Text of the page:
Debtors frequently transfer assets to foreign transferees....
In the recent case Czyzewski v. Jevic Holding Corp (Jevic), the Supreme Court ruled that bankruptcy courts lack the legal power to approve the structured dismissal of any Chapter 11 bankruptcy case “that provides for distributions that do not follow ordinary priority rules without the affected creditors’ consent.” In the Los Angeles Lawyer article “No Skipping Allowed,” David Kupetz analyzed the Jevic ruling and discussed the interaction between the priority rules of the Bankruptcy Code and dismissal of a Chapter 11 case, as well as the concern that expansion of the Jevic ruling may undermine future bankruptcy court discretion.
In its ruling, the Supreme Court emphasized that the Bankruptcy Code’s priority system is a “fundamental underpinning of business bankruptcy law.” It found that letting structured dismissals circumvent this system would nullify protections Congress has granted certain classes of creditors (such as employee wage claims), increase the risk of collusion and make settlements harder to achieve. The Supreme Court also rejected the bankruptcy court’s findings in the Jevic case that a priority-violating settlement was the only means for recovery by unsecured creditors, and that the terminated employees involved in the case were not harmed since they would receive nothing under any scenario.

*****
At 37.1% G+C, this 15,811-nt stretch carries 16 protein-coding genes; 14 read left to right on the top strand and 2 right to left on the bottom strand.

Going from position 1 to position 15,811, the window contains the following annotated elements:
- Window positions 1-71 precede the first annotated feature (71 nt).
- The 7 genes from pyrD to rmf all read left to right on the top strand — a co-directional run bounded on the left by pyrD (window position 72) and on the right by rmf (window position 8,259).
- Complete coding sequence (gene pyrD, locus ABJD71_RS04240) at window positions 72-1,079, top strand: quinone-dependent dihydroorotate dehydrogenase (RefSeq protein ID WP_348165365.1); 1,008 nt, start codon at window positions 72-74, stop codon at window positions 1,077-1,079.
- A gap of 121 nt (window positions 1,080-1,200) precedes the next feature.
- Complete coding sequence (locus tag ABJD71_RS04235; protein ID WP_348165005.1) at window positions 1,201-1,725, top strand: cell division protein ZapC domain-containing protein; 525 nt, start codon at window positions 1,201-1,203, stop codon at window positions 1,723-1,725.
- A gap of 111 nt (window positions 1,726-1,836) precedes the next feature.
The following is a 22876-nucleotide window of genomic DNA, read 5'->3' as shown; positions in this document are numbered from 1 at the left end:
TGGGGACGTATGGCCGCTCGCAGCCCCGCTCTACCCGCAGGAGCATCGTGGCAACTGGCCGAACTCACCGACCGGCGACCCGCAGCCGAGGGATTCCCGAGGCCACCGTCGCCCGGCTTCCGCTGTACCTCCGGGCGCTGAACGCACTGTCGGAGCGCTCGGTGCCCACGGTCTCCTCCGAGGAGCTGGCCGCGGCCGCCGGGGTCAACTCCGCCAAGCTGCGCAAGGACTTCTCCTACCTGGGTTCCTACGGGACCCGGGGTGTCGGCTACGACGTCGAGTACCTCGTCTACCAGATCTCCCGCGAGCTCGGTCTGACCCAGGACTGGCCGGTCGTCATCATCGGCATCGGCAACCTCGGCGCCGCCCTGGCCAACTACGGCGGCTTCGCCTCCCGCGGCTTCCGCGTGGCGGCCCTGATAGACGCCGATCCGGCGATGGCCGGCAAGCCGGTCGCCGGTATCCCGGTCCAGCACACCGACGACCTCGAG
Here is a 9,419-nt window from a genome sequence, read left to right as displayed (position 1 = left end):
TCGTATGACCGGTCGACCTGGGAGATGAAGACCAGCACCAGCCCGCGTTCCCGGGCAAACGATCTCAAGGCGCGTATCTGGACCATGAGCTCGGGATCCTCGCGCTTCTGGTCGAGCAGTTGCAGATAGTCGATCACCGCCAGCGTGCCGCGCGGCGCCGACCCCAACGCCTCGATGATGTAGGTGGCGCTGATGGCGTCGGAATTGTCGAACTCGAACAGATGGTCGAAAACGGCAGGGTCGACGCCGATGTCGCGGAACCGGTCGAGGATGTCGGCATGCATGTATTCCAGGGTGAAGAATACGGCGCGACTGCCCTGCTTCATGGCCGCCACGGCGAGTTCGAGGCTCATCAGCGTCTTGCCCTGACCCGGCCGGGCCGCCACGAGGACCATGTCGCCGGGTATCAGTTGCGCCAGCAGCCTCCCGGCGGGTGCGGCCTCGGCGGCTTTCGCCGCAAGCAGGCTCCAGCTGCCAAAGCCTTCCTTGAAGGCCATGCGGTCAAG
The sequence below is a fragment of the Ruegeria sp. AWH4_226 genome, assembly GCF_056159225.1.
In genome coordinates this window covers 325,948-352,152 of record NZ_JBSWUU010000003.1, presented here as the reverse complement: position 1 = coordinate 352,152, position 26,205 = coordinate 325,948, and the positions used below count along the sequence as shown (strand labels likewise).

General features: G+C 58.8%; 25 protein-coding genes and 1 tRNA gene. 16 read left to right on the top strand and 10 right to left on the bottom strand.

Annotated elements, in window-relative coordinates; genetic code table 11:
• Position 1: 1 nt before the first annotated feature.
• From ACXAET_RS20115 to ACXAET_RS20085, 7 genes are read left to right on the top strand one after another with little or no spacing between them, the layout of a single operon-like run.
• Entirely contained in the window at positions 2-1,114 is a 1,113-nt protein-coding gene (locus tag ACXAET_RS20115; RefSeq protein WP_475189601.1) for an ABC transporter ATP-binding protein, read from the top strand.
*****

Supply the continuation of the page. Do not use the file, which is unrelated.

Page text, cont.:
Kupetz concluded the article by noting that though the Court did not explicitly reach beyond the interplay between priority rules and Chapter 11 dismissal, concerns persist that the scope of the Court’s ruling could be expanded, undermining necessary bankruptcy court discretion with regard to settlements in general, as well as certain types of structured dismissals.